According to Des Bahr, operations director at the NSA, one of the key advantages of the NEC solution is a “large, purpose designed touch screen monitor which is embedded into the vehicle dashboard,” which he added “provides a consolidated user interface and solves key occupant safety issues by reducing equipment clutter.”
Bahr said the in-dash screen is about “improving occupant safety and reducing up-fit cost by eliminating costly manual after-market rework. This way, the cars are fitted with the screen when they are built and arrive at the police agencies ready to be deployed.
“We chose to partner with NEC as the ICT partner behind this project because they offer unmatched local engineering expertise and facilities and a local product development capability.”
“NEC is critical to ensure that we’re able to provide the safest work environment with the most advanced vehicle technology. Together we’re providing a cost effective solution that provides significant outcomes for law enforcement agencies.”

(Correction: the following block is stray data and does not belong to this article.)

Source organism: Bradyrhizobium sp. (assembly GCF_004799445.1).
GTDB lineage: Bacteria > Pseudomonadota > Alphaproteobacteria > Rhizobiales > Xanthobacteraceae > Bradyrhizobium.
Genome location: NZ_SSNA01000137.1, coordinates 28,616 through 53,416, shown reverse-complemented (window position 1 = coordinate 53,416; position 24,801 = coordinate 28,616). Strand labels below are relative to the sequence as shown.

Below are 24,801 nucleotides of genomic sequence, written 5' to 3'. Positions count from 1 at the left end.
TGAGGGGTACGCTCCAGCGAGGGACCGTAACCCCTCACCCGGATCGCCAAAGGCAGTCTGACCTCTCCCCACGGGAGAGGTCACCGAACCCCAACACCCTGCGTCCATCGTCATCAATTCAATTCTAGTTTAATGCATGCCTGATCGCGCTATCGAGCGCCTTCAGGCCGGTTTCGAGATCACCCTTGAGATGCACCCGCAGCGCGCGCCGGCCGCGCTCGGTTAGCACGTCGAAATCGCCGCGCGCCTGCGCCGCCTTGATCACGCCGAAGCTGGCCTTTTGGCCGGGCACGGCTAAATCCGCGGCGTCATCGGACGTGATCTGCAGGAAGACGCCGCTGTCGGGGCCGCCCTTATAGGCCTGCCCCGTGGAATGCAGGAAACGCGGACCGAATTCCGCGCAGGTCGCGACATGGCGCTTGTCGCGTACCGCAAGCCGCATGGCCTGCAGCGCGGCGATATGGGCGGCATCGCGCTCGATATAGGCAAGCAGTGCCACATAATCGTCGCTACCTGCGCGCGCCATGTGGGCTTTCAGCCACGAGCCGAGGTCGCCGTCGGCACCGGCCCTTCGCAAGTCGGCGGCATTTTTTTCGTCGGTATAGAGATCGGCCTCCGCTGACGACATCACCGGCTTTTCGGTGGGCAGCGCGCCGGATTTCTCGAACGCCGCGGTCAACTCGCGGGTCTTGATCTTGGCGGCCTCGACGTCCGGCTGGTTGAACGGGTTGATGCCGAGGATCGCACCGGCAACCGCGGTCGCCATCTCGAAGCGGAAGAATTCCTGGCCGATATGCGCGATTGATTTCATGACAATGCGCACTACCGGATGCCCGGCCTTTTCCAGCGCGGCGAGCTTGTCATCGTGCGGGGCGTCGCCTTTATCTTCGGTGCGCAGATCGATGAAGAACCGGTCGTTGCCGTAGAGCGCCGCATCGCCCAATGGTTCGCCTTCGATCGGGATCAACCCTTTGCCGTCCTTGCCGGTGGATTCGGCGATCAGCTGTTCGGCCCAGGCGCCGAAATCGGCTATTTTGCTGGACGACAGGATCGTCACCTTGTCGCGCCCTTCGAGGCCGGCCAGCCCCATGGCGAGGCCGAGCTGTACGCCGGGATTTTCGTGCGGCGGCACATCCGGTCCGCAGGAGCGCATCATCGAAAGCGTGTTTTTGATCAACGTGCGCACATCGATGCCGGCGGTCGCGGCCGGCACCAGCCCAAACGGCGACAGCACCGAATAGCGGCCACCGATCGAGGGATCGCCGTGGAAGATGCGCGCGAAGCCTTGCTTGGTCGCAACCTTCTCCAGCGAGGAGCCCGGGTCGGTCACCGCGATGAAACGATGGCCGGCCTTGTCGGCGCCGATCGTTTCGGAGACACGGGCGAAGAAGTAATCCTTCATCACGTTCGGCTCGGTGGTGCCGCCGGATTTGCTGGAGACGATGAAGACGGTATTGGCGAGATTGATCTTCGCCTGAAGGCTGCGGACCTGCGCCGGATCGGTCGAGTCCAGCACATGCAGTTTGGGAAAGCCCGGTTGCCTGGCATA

According to Tom Sykes, product manager for NEC network solutions group, “to be involved in a project that will shape law enforcement vehicle technology is a great endorsement for our design and development centre.” Sykes said that “not only will NEC technology provide a greater functionality but it will do so for reduced cost when compared to traditional vehicle up-fit processes.”
Sykes said the US and Canada will next year begin phasing out their existing 82,000 Ford Crown Victoria vehicles, while NEC and the NSA hoped to replace these with a vehicle that provides a “highly integrated technology solution for law enforcement agencies.”
Sykes also said that the solution to be implemented by the NSA would deliver outcomes which would include enhanced officer safety by removing bulky equipment and control panels from the vehicle cabin, and a safer working environment for the officer, as well as reduced fit-out costs resulting from integrating police technology closely with the vehicles.